Inclusion can be considered the right to participate in everyday life. Children with behavioural, emotional and social needs can face challenging and invisible barrier to participate in day-to-day classroom life that might appear self-imposed whilst really deriving from a series of complex issues.

As these are issues which are extremely challenging for teachers and can be the cause of great frustration and upset, these children can be actively excluded through withdrawal, suspension or punishment or passively included where they are present in the room without meaningful engagement.

I have seen many instances of wonderful efforts and time being put into including these children but there are also incidences where these children are not included, and people feel it is either justifiable or are willing to turn a blind eye. Teachers should feel compelled to apply the same creativity and effort to include those with unseen needs as they are compelled to include those with physically visible needs.

Including children with physical disabilities can entail adding resources and removing barriers to ensure they can access and participate. Including children with complex emotional and behavioural needs can entail changing your whole style of teaching and communicating, your normal rules, your timetable and your reward systems along with many more factors.

If someone walked into my PE hall where a child in a wheelchair was sitting out because they couldn’t get involved with the lesson, there would rightly be uproar. Would the same uproar occur if a child with social, emotional and behavioural difficulties was left sitting out because they were unable to access the lesson without a meaningful effort by the teacher to include them?

The question should be framed when planning an activity as to why we shouldn’t include as opposed to why we should. The answers to why not to include may be solved by simple solutions, complex interventions or creativity and a can-do attitude. Maybe there is a valid reason, as there sometimes is. What’s right is the same effort and compulsion be provided for all, whether the need is visible or not.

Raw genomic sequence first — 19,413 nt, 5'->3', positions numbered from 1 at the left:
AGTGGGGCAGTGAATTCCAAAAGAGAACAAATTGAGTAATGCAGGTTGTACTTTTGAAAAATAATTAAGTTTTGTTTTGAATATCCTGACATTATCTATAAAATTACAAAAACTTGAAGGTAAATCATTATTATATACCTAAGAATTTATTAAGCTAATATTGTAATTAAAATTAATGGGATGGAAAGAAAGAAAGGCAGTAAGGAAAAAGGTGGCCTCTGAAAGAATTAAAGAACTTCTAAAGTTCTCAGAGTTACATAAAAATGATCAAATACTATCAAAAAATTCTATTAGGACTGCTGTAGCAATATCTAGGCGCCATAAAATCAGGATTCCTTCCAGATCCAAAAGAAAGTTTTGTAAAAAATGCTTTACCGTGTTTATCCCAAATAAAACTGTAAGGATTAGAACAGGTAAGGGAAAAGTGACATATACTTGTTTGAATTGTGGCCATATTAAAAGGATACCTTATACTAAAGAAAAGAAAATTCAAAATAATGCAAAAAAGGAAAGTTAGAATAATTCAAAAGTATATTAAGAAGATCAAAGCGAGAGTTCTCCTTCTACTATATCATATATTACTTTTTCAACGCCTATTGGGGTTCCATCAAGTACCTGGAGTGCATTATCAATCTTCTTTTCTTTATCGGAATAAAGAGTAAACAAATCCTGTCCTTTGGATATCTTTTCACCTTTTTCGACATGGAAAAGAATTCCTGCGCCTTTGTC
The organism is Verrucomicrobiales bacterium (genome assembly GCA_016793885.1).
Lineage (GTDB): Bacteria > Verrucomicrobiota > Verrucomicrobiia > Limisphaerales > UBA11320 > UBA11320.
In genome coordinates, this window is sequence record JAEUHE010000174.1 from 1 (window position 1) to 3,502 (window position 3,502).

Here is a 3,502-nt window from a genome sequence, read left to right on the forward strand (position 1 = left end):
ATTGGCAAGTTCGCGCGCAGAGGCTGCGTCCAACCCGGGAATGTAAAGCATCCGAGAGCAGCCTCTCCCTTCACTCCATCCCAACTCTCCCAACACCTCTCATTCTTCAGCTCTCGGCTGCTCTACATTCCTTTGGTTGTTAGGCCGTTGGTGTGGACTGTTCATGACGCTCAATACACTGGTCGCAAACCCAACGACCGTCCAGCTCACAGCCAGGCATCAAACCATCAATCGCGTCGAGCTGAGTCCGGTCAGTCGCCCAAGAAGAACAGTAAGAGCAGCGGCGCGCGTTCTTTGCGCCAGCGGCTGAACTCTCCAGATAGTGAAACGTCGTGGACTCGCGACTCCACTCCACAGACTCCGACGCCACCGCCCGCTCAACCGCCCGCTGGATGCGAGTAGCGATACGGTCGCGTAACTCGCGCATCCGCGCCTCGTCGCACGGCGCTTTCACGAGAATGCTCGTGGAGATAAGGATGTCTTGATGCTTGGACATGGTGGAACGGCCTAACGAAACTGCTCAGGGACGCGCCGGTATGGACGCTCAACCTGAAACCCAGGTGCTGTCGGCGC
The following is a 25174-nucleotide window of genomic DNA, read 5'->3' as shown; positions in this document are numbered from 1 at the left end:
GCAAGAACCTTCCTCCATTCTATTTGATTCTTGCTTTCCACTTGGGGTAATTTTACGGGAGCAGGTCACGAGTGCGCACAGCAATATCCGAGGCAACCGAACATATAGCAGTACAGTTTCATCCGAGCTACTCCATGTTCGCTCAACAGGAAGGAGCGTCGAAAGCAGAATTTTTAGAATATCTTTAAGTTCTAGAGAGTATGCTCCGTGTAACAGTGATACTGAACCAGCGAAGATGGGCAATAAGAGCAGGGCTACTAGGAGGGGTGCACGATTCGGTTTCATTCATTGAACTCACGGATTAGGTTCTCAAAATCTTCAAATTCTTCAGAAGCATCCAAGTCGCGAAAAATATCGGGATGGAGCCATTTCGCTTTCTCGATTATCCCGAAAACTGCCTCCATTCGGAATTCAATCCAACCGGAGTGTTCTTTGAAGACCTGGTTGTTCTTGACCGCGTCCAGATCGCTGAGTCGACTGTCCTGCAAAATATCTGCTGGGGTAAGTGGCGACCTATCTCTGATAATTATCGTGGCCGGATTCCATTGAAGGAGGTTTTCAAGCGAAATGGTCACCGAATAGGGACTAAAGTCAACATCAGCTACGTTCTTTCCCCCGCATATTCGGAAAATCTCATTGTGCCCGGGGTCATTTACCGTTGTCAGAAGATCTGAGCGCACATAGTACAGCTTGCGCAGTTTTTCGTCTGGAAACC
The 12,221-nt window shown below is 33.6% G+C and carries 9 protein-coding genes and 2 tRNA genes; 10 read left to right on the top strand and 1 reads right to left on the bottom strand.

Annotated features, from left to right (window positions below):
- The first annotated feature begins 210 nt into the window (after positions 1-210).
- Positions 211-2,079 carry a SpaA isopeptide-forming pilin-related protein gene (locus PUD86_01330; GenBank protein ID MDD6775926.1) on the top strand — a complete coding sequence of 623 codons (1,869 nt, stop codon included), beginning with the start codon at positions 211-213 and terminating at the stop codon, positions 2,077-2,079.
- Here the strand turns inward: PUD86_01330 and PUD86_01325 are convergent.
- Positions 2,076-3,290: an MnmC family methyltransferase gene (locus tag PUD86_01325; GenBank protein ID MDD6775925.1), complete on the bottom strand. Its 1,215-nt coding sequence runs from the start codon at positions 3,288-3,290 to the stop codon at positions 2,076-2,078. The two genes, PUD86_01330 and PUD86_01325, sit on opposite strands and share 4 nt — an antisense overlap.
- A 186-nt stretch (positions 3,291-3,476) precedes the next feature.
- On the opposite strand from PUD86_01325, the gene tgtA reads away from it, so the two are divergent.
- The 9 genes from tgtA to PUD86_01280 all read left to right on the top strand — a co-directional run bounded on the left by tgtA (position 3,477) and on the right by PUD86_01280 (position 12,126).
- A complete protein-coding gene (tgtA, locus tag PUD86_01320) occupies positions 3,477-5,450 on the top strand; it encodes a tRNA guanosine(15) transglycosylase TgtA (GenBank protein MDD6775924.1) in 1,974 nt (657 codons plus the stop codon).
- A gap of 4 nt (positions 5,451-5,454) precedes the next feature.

Like what you read?

Every Monday I send a short and free email with one strategy for behaviour, one for inclusion and one small thought, feel free to sign up here.

Processing…
Success! You're on the list.

Categories
Inclusion

What is your Hidden Curriculum?

In every classroom, there is a formal curriculum the teacher teaches. Certain skills are taught, certain processes and certain subjects. Everyone knows what it is, and it is there for all to see and assess. However, what about the hidden curriculum? What are you covertly teaching unbeknownst to yourself? This can be known as the hidden curriculum.

The hidden curriculum is considered the beliefs and attitudes that are taught to children indirectly. Children learn through watching and interacting with their environment and through being present in the classroom and watching the teacher’s actions, words and body language, they can learn this hidden curriculum.

A simple example of this is the relationship between teacher and students. The student learns what the dynamic of this relationship is through watching how the teacher interacts with pupils, what is appropriate to say and when and what is inappropriate. The teacher may not sit down and explicitly teach the children this dynamic, but it is indirectly taught as part of the hidden curriculum.

Where the hidden curriculum becomes particularly important is where we start to tie it in with the concept of inclusion. Here are some questions to consider:

  1. Does the teacher use the correct language and tone when speaking about minority groups? Does their body language demonstrate openness and effort to including children with various needs? 
  2. Does the teacher display pictures on the wall of white “normal” children only or is there a mix of children with physical disabilities, different ethnicities, same-sex parents etc?